Picabo Volcanic Field:4
Craters of the Moon is in the Picabo Volcanic Field.

Sunset and Grassy Cones:2
Sunset and Grassy cones rise approximately 160 meters above the surrounding plain. Three flows issued from Sunset cone but are largely blanketed with ash and soil. Two pahoehoe flows breached the crater in the northeast and in the west. On the northwest flank of the crater, an aa flow, approximately 6 meters thick issued from a small parasitic cone. Both cones represent some of the earliest eruptive activity in the Monument. Two craters on the north side of Grassy Cone erupted lava simultaneously to produce flows which merged and extended northward. A network of lava tubes, some as large as 5 meters in diameter, developed within the flows.

Wapi:2
The Wapi lava field is one of several Holocene to Pleistocene volcanic fields on the Snake River Plain. In many respects, it is typical of the older fields of low shields that make up the present surface of the plain. It covers a large (300 square kilometer) area that is elongate in the north-south direction and has three prominent lobes extending east, west, and northwest from the main mass of the field.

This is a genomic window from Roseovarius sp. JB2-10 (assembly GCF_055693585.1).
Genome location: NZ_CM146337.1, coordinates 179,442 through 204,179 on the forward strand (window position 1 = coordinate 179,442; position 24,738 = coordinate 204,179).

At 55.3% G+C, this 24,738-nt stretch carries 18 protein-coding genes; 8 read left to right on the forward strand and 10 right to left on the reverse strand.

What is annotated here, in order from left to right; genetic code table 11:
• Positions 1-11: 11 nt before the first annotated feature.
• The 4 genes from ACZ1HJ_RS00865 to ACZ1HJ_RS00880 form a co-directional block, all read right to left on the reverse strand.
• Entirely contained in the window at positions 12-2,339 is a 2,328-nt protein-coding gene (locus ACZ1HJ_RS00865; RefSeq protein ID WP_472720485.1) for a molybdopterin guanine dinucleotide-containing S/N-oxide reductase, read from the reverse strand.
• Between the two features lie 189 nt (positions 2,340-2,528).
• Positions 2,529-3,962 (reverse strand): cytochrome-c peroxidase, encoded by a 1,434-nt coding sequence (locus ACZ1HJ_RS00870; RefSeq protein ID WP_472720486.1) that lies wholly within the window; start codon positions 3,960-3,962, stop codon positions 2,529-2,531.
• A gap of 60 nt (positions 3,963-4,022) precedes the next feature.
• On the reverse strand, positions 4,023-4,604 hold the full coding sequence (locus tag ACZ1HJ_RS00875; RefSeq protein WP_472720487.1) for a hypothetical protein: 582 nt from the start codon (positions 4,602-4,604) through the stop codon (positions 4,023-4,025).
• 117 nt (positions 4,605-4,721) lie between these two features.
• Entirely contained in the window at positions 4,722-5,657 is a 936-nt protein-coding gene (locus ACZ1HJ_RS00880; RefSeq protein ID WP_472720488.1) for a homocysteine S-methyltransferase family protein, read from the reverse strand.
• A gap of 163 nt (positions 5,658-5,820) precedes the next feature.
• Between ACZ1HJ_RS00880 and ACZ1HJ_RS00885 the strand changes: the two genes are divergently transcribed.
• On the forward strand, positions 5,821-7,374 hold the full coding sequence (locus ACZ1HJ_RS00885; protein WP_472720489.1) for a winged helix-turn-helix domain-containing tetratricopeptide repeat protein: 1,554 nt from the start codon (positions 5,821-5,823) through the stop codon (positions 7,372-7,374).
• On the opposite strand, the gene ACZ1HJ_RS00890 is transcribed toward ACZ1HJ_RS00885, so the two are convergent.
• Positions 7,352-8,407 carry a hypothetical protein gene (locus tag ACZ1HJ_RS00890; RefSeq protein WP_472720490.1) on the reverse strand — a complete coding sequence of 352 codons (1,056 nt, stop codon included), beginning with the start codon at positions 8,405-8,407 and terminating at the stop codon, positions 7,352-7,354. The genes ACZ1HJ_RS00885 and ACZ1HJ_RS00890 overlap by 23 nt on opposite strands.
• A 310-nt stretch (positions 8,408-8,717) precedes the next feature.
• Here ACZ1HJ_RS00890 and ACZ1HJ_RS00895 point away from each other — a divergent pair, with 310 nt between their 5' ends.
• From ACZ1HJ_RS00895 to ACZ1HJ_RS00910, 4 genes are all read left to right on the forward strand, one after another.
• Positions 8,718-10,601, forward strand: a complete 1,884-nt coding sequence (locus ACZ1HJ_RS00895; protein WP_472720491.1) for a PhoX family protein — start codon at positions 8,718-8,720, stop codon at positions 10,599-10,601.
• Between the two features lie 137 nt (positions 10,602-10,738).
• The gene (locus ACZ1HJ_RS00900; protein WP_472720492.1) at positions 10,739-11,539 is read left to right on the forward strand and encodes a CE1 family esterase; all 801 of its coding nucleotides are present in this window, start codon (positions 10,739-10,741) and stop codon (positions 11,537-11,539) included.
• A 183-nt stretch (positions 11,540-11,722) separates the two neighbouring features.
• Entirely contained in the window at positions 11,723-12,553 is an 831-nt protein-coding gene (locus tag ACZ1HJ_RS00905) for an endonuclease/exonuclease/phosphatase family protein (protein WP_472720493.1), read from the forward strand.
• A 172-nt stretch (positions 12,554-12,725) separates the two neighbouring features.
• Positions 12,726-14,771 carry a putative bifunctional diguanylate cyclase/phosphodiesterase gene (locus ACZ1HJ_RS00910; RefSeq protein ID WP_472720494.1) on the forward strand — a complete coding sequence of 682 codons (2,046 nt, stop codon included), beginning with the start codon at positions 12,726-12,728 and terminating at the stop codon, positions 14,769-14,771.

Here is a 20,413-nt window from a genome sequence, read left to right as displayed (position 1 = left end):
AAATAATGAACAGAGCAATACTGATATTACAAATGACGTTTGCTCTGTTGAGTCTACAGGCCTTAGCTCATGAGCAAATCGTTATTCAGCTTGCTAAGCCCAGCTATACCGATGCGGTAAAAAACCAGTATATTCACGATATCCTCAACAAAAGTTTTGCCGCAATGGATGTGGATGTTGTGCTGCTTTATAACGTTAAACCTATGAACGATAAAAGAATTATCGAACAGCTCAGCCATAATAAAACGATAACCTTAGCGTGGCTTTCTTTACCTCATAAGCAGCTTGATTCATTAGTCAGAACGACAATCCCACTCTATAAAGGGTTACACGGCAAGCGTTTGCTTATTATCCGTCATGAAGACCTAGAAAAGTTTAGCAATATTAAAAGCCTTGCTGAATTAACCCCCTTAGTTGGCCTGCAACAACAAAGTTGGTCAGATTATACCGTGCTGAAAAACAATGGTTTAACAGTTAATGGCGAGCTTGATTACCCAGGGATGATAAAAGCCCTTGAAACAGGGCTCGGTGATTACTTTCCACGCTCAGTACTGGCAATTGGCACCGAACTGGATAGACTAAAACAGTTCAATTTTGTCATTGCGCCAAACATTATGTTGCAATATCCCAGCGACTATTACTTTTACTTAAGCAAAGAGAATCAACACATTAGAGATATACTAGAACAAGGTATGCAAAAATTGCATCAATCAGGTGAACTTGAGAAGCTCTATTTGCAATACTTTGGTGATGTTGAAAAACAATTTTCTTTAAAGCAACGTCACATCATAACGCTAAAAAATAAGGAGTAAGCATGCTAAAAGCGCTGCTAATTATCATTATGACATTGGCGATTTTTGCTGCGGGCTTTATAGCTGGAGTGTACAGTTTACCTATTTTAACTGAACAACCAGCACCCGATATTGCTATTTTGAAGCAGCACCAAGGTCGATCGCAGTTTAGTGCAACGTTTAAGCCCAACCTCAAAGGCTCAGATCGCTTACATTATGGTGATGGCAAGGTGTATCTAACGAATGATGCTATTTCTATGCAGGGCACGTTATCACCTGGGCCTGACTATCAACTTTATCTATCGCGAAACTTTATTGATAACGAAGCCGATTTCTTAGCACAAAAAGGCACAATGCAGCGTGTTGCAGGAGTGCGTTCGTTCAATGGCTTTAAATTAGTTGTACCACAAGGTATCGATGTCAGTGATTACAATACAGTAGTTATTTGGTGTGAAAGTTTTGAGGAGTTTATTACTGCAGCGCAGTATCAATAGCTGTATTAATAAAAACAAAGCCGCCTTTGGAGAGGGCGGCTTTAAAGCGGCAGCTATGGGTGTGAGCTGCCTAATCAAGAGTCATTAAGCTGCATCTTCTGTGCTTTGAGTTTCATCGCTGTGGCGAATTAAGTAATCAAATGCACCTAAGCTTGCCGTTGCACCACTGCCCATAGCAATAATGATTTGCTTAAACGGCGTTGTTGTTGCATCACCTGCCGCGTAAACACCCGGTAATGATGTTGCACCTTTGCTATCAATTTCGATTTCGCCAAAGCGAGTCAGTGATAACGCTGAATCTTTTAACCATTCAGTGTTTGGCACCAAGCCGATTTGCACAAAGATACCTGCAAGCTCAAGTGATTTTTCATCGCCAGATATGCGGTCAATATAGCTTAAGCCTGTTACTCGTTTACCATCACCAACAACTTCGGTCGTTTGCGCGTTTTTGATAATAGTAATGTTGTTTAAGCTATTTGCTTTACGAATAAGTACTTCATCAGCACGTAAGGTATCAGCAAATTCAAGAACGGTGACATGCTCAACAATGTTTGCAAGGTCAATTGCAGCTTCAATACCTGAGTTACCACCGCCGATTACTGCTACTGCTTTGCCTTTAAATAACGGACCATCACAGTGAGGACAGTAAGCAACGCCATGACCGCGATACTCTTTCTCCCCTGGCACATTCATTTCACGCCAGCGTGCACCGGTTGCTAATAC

Snake River Plain

Snake River Plain:1
Craters of the Moon lies at the north edge of the eastern Snake River Plain, a broad flat arc, concave to the north, which covers nearly 10,000 square miles of southern Idaho. It extends from the Yellowstone Plateau and the Teton Mountains on the east to the Oregon state line on the west. The Snake River borders the southern edge of the plain, which occupies almost a quarter of the surface of Idaho and contrasts markedly with the mountainous terrain that dominates the northern, central, and far southern parts of the state. The eastern Snake River Plain is essentially flat in this vicinity: vertical relief is a few hundred feet at Craters of the Moon and less than that elsewhere.




MORE America's Volcanic Past - Idaho





Excerpts from:
1) U.S. National Park Service Website, Craters of the Moon National Monument, 2000
2) Greeley, 1990, IN: Wood and Kienle, 1990, Volcanoes of North America: United States and Canada: Cambridge University Press, 354p
3) King, 1990, IN: Wood and Kienle, 1990, Volcanoes of North America: United States and Canada: Cambridge University Press, 354p
4) U.S. Bureau of Land Management, Idaho Office, Website, 2001
5) NASA "Earth From Space" Website, 2002

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08/07/02, Lyn Topinka